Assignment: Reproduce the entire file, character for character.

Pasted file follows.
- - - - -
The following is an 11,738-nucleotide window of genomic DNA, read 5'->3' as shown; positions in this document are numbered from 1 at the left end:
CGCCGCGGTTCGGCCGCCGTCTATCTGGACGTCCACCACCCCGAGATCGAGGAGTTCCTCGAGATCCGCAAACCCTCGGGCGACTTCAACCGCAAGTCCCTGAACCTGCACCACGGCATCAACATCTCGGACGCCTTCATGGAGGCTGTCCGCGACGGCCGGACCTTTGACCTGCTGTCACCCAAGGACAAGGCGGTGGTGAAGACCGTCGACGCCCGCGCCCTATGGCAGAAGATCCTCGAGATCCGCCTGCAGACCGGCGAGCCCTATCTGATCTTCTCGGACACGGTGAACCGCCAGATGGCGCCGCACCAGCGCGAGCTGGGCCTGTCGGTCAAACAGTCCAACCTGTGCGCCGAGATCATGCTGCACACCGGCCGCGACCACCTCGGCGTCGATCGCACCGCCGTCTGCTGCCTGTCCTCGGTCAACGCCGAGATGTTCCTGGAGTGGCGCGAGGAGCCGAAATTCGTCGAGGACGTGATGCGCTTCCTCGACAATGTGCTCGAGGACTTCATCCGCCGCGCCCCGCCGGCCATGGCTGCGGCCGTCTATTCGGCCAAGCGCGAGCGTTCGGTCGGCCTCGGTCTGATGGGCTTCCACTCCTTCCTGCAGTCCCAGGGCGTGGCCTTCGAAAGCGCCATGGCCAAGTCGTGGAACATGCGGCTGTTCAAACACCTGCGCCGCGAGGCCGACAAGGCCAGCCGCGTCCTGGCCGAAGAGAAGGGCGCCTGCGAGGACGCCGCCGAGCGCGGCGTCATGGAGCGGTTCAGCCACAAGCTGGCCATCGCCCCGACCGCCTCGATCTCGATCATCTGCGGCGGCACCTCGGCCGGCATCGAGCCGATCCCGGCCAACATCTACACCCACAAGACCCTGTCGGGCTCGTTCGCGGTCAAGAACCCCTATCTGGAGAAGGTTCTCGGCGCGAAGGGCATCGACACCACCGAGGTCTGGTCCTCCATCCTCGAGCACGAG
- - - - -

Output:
The following is an 11,738-nucleotide window of genomic DNA, read 5'->3' as shown; positions in this document are numbered from 1 at the left end:
CGCCGCGGTTCGGCCGCCGTCTATCTGGACGTCCACCACCCCGAGATCGAGGAGTTCCTCGAGATCCGCAAACCCTCGGGCGACTTCAACCGCAAGTCCCTGAACCTGCACCACGGCATCAACATCTCGGACGCCTTCATGGAGGCTGTCCGCGACGGCCGGACCTTTGACCTGCTGTCACCCAAGGACAAGGCGGTGGTGAAGACCGTCGACGCCCGCGCCCTATGGCAGAAGATCCTCGAGATCCGCCTGCAGACCGGCGAGCCCTATCTGATCTTCTCGGACACGGTGAACCGCCAGATGGCGCCGCACCAGCGCGAGCTGGGCCTGTCGGTCAAACAGTCCAACCTGTGCGCCGAGATCATGCTGCACACCGGCCGCGACCACCTCGGCGTCGATCGCACCGCCGTCTGCTGCCTGTCCTCGGTCAACGCCGAGATGTTCCTGGAGTGGCGCGAGGAGCCGAAATTCGTCGAGGACGTGATGCGCTTCCTCGACAATGTGCTCGAGGACTTCATCCGCCGCGCCCCGCCGGCCATGGCTGCGGCCGTCTATTCGGCCAAGCGCGAGCGTTCGGTCGGCCTCGGTCTGATGGGCTTCCACTCCTTCCTGCAGTCCCAGGGCGTGGCCTTCGAAAGCGCCATGGCCAAGTCGTGGAACATGCGGCTGTTCAAACACCTGCGCCGCGAGGCCGACAAGGCCAGCCGCGTCCTGGCCGAAGAGAAGGGCGCCTGCGAGGACGCCGCCGAGCGCGGCGTCATGGAGCGGTTCAGCCACAAGCTGGCCATCGCCCCGACCGCCTCGATCTCGATCATCTGCGGCGGCACCTCGGCCGGCATCGAGCCGATCCCGGCCAACATCTACACCCACAAGACCCTGTCGGGCTCGTTCGCGGTCAAGAACCCCTATCTGGAGAAGGTTCTCGGCGCGAAGGGCATCGACACCACCGAGGTCTGGTCCTCCATCCTCGAGCACGAG